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AARP AARP States Home & Family

What Works: Caregivers Helping Caregivers


By Amanda Garrett

Only five steps stand between Adele Hamilton and the Cincinnati neighborhood outside her front door.
But if no one is there to shepherd the retired Kroger cashier safely to flat ground, “she’s truly a prisoner in her own home,” said her daughter, Sandra Hamilton.

It was a caregiver conundrum. Sandra considered nudging her mom toward a retirement community. But Adele, 88, said she wasn’t ready. When Sandra figured out how much a facility would cost, she looked for a better option.

Then she found a city program that provides tax breaks for construction and renovation projects to help people with mobility issues. In August, Sandra began construction of a small addition to her home, a no-stair space where she can care for her mother herself.

Sandra Hamilton, 68, is like many other caregivers—part advocate, part researcher and part MacGyver. A retired social worker, she ferrets out proven solutions to help her mom or rigs up something entirely new to fix a problem.

AARP Ohio plans to tap into that deep body of caregivers’ knowledge and experience to help others with various needs, from home-safety tips to reducing stress.

The organization, which also advocates for caregivers in the state capital, began rolling out a new caregiver information program through its Speakers Bureau in August. The speakers’ primary task is to encourage conversations among caregivers.

Beth Hargreaves, 62, of Youngs­town, a caregiver to her mother and an AARP volunteer, worked on the strategy with Trey Addison, AARP Ohio outreach director. “No caregiver wants someone else to come in and tell them how to be a caregiver,” she said.

Each situation is unique, and resources vary widely among Ohio’s counties and regions, she added.
“This should all be about a forum for conversation between caregivers to offer their own ideas about what has worked for them, what hasn’t and where they might find help,” Hargreaves said.

A widespread concern
A national survey by the Pew Research Center in 2013 showed that 4 in 10 adults were caring for a sick or elderly family member. That same year, AARP estimated that nearly 1.7 million family caregivers in Ohio helped an adult with daily tasks at an estimated value of $16.5 billion in unpaid care.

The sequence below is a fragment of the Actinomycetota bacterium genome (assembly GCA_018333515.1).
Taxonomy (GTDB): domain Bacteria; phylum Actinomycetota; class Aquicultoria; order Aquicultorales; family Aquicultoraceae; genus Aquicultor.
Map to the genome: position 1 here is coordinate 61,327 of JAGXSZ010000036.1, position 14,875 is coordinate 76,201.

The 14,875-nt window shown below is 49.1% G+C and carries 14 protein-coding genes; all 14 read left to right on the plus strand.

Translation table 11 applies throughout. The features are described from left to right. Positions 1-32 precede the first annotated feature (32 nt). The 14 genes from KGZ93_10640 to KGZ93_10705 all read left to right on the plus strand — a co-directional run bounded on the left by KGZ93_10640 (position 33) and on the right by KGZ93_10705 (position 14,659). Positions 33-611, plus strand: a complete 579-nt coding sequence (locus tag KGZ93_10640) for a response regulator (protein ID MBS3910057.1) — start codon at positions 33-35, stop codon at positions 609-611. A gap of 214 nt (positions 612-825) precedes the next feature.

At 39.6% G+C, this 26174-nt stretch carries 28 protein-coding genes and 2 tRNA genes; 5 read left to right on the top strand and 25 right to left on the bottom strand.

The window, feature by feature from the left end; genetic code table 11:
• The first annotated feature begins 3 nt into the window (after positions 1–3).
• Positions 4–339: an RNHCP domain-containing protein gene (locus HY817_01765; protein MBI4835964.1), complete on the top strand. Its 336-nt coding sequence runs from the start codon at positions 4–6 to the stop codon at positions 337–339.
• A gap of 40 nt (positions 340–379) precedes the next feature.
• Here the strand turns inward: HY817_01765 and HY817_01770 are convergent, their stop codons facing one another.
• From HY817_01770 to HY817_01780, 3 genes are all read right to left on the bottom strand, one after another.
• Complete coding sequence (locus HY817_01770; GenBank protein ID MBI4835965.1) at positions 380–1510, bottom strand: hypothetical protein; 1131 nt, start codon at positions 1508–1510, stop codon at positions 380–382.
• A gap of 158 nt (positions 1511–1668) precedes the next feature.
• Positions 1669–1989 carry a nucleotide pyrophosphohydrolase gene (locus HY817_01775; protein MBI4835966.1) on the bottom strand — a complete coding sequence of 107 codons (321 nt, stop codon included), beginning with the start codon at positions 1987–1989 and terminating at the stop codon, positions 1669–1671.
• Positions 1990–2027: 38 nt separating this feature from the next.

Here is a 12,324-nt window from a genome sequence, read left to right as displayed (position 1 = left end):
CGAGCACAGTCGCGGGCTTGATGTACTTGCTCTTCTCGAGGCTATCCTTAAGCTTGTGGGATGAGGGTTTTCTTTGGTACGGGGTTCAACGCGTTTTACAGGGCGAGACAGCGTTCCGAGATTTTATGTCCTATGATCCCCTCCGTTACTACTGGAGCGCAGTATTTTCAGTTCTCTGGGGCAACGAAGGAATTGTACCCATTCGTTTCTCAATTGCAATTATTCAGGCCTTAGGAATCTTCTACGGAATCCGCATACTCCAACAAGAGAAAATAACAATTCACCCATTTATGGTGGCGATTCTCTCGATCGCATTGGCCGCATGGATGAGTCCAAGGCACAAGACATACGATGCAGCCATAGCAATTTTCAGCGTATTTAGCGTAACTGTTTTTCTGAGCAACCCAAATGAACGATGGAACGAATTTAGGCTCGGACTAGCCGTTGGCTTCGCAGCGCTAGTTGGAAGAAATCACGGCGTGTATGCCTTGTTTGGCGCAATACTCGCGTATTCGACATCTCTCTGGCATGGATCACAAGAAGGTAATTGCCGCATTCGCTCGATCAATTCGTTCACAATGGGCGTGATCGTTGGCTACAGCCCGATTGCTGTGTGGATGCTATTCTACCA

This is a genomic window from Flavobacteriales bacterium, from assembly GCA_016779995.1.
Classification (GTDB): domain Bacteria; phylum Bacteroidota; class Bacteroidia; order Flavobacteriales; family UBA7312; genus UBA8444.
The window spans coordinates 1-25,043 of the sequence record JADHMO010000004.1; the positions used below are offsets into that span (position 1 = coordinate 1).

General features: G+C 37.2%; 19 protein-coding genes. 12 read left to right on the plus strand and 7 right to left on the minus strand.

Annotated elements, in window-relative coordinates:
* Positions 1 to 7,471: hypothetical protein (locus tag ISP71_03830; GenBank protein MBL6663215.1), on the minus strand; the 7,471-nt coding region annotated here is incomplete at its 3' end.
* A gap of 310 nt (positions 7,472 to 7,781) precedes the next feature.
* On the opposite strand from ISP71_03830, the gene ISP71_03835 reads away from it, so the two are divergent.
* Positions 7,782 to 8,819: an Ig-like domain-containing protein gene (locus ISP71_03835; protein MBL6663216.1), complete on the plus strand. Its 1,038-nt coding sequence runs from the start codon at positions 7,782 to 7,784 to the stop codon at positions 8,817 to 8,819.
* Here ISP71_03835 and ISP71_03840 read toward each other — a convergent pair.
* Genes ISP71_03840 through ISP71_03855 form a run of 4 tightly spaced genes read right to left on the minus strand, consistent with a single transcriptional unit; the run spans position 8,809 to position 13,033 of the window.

James Crawford, a retired Ohio University communications professor, marveled at the impact caregiving is having on people he knows: “It is becoming so widespread, it almost requires you to be silent and blind not to notice.”

Crawford, 66, an AARP volunteer from Canfield, participated in a session this summer in Columbus. Approximately 25 people, ranging in age from about 40 to 70, showed up.

One of the caregivers had recently relocated from Cincinnati and couldn’t find some services the family had depended on in their previous home. “It was an ‘aha’ moment for other caregivers,” Crawford said. Many had no idea such services existed anywhere, and  they wanted to find them, too.

“When you get to share your experience, it helps you let go of anxiety and helps others accept the anxiety they’re feeling,” Crawford said.

So far, about a dozen Ohio AARP volunteers, including Hamilton, have trained to run the sessions.

Hamilton said she’s always looking for ways to help herself and her mom. The home addition happened after a neighbor told her about Cincinnati’s Visitability certification, which she hopes will give her an eight- to 10-year tax abatement.

An inexpensive string of rope lighting—the kind sold to decorate home exteriors at Christmas—will guide her mom to the bathroom in the addition, a trick she learned to help those with dementia. And a camera costing about $100 recommended to her by another volunteer will send her a live feed of her mother so she can check on her at any time without invading her space.

“Every time I go to a meeting or read something, I always look for at least one thing I can take away to improve my mother’s life or my life as a caregiver,” Hamilton said. “I hope people who come to the AARP caregiving sessions walk away with the same.”

To schedule a caregiving discussion session, call 866-389-5653 toll-free or email

Amanda Garrett is a writer living in Medina, OH.

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